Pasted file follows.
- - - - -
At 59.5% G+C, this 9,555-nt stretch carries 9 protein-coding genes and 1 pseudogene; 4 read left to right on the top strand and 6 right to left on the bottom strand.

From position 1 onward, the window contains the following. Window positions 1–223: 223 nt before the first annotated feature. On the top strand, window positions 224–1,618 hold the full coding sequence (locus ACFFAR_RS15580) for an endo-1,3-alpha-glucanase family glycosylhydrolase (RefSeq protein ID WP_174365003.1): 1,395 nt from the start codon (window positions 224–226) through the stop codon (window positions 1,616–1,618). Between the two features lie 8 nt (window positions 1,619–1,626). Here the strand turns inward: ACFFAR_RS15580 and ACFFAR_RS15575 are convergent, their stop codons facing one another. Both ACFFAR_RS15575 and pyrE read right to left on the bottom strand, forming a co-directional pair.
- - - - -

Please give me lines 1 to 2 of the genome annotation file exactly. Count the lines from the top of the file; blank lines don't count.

At 59.5% G+C, this 9,555-nt stretch carries 9 protein-coding genes and 1 pseudogene; 4 read left to right on the top strand and 6 right to left on the bottom strand.

From position 1 onward, the window contains the following. Window positions 1–223: 223 nt before the first annotated feature. On the top strand, window positions 224–1,618 hold the full coding sequence (locus ACFFAR_RS15580) for an endo-1,3-alpha-glucanase family glycosylhydrolase (RefSeq protein ID WP_174365003.1): 1,395 nt from the start codon (window positions 224–226) through the stop codon (window positions 1,616–1,618). Between the two features lie 8 nt (window positions 1,619–1,626). Here the strand turns inward: ACFFAR_RS15580 and ACFFAR_RS15575 are convergent, their stop codons facing one another. Both ACFFAR_RS15575 and pyrE read right to left on the bottom strand, forming a co-directional pair.